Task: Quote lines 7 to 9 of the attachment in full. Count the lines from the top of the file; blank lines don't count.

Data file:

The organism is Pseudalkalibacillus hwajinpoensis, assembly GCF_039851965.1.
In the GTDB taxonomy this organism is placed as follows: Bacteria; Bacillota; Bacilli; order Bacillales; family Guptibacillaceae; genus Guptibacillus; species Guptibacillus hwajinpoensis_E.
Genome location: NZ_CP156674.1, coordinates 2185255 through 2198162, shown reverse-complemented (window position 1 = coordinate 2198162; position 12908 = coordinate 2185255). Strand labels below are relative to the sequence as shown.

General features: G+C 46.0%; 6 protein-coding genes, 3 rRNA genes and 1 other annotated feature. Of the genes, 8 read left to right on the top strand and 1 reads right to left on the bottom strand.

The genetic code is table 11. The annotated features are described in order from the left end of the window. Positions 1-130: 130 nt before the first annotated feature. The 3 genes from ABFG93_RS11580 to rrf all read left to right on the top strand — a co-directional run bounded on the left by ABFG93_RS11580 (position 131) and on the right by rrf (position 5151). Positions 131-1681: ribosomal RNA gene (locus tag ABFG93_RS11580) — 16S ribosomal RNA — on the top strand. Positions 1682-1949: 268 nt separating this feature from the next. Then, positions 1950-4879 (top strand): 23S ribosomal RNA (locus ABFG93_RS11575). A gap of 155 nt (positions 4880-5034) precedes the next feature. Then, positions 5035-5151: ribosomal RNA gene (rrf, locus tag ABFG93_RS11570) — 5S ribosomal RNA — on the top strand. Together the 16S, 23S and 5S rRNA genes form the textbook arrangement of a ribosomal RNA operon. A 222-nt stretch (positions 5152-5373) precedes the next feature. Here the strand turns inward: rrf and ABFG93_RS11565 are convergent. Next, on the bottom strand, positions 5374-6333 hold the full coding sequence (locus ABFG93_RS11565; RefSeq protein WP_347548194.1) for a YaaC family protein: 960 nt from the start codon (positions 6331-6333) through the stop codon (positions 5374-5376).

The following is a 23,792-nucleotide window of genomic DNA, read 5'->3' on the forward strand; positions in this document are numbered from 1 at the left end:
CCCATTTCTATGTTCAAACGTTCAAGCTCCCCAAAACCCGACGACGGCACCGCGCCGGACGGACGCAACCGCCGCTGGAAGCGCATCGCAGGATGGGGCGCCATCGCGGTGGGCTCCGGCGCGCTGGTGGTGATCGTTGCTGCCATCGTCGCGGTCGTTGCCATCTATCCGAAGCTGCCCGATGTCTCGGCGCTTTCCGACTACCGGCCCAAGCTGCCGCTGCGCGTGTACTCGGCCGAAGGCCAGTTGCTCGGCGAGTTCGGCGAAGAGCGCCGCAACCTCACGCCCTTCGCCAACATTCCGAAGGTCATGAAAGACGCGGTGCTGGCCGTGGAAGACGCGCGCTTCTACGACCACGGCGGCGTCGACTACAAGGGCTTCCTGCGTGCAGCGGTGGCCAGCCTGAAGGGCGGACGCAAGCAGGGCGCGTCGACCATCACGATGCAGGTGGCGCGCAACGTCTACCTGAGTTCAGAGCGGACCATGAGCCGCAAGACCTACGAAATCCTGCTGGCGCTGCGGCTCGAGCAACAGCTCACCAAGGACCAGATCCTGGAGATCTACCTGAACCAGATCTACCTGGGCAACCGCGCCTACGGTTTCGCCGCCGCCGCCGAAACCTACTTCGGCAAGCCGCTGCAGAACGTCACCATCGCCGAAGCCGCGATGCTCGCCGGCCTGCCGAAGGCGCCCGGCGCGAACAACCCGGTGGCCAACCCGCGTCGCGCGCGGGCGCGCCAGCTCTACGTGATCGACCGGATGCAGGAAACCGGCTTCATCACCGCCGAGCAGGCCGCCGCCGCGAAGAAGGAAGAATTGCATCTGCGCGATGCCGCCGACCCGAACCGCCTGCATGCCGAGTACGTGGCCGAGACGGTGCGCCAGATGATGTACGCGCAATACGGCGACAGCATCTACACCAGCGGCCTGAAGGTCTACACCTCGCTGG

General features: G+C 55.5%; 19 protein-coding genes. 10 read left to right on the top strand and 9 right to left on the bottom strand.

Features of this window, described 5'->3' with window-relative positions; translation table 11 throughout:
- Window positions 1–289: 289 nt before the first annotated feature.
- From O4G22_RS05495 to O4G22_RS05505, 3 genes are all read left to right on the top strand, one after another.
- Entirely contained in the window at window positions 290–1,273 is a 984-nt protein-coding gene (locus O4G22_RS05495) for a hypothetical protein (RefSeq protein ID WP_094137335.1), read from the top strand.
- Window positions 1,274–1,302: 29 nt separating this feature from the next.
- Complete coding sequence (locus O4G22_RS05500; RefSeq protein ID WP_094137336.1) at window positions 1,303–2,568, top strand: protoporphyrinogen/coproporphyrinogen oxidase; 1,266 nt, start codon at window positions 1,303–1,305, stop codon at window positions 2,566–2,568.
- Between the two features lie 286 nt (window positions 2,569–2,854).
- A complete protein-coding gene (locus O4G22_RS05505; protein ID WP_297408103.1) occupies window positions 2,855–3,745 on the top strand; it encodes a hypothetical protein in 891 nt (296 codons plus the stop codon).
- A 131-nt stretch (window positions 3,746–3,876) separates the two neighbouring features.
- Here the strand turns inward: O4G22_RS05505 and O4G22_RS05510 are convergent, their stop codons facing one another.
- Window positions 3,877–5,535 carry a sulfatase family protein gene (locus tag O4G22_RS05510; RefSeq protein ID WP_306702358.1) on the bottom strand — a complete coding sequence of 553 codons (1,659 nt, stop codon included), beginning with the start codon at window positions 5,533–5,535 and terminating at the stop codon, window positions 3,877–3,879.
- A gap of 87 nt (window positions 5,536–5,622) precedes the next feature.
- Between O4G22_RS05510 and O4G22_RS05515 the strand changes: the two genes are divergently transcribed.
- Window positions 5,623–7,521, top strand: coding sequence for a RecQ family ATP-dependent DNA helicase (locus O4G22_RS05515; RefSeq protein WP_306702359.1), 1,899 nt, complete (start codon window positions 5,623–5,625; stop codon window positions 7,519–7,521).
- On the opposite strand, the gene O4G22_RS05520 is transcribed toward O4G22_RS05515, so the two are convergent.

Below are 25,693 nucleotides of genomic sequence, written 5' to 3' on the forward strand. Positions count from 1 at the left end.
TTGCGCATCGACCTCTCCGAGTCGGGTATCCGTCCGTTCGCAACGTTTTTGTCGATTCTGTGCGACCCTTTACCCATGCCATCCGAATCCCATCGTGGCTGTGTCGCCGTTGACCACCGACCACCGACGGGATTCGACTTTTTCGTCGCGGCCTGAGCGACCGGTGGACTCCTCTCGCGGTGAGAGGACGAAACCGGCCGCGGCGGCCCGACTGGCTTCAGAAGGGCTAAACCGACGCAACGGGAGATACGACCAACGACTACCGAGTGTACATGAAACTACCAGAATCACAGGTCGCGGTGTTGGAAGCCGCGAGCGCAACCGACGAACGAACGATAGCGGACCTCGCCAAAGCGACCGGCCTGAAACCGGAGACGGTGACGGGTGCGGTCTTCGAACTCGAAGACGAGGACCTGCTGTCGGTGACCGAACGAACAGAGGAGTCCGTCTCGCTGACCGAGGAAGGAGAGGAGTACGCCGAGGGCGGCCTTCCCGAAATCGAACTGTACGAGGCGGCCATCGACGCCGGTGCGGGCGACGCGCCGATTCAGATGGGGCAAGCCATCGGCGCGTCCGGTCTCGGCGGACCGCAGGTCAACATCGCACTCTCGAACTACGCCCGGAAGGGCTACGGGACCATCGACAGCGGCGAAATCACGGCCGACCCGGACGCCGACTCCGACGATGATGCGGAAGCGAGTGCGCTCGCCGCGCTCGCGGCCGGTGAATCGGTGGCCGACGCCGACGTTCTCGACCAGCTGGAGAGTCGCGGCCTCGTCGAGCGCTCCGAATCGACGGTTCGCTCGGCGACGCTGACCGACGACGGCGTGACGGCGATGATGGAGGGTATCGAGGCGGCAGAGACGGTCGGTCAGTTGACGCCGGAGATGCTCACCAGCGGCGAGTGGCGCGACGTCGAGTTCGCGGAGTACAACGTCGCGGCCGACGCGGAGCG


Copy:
CCCATTTCTATGTTCAAACGTTCAAGCTCCCCAAAACCCGACGACGGCACCGCGCCGGACGGACGCAACCGCCGCTGGAAGCGCATCGCAGGATGGGGCGCCATCGCGGTGGGCTCCGGCGCGCTGGTGGTGATCGTTGCTGCCATCGTCGCGGTCGTTGCCATCTATCCGAAGCTGCCCGATGTCTCGGCGCTTTCCGACTACCGGCCCAAGCTGCCGCTGCGCGTGTACTCGGCCGAAGGCCAGTTGCTCGGCGAGTTCGGCGAAGAGCGCCGCAACCTCACGCCCTTCGCCAACATTCCGAAGGTCATGAAAGACGCGGTGCTGGCCGTGGAAGACGCGCGCTTCTACGACCACGGCGGCGTCGACTACAAGGGCTTCCTGCGTGCAGCGGTGGCCAGCCTGAAGGGCGGACGCAAGCAGGGCGCGTCGACCATCACGATGCAGGTGGCGCGCAACGTCTACCTGAGTTCAGAGCGGACCATGAGCCGCAAGACCTACGAAATCCTGCTGGCGCTGCGGCTCGAGCAACAGCTCACCAAGGACCAGATCCTGGAGATCTACCTGAACCAGATCTACCTGGGCAACCGCGCCTACGGTTTCGCCGCCGCCGCCGAAACCTACTTCGGCAAGCCGCTGCAGAACGTCACCATCGCCGAAGCCGCGATGCTCGCCGGCCTGCCGAAGGCGCCCGGCGCGAACAACCCGGTGGCCAACCCGCGTCGCGCGCGGGCGCGCCAGCTCTACGTGATCGACCGGATGCAGGAAACCGGCTTCATCACCGCCGAGCAGGCCGCCGCCGCGAAGAAGGAAGAATTGCATCTGCGCGATGCCGCCGACCCGAACCGCCTGCATGCCGAGTACGTGGCCGAGACGGTGCGCCAGATGATGTACGCGCAATACGGCGACAGCATCTACACCAGCGGCCTGAAGGTCTACACCTCGCTGG

General features: G+C 55.5%; 19 protein-coding genes. 10 read left to right on the top strand and 9 right to left on the bottom strand.

Features of this window, described 5'->3' with window-relative positions; translation table 11 throughout: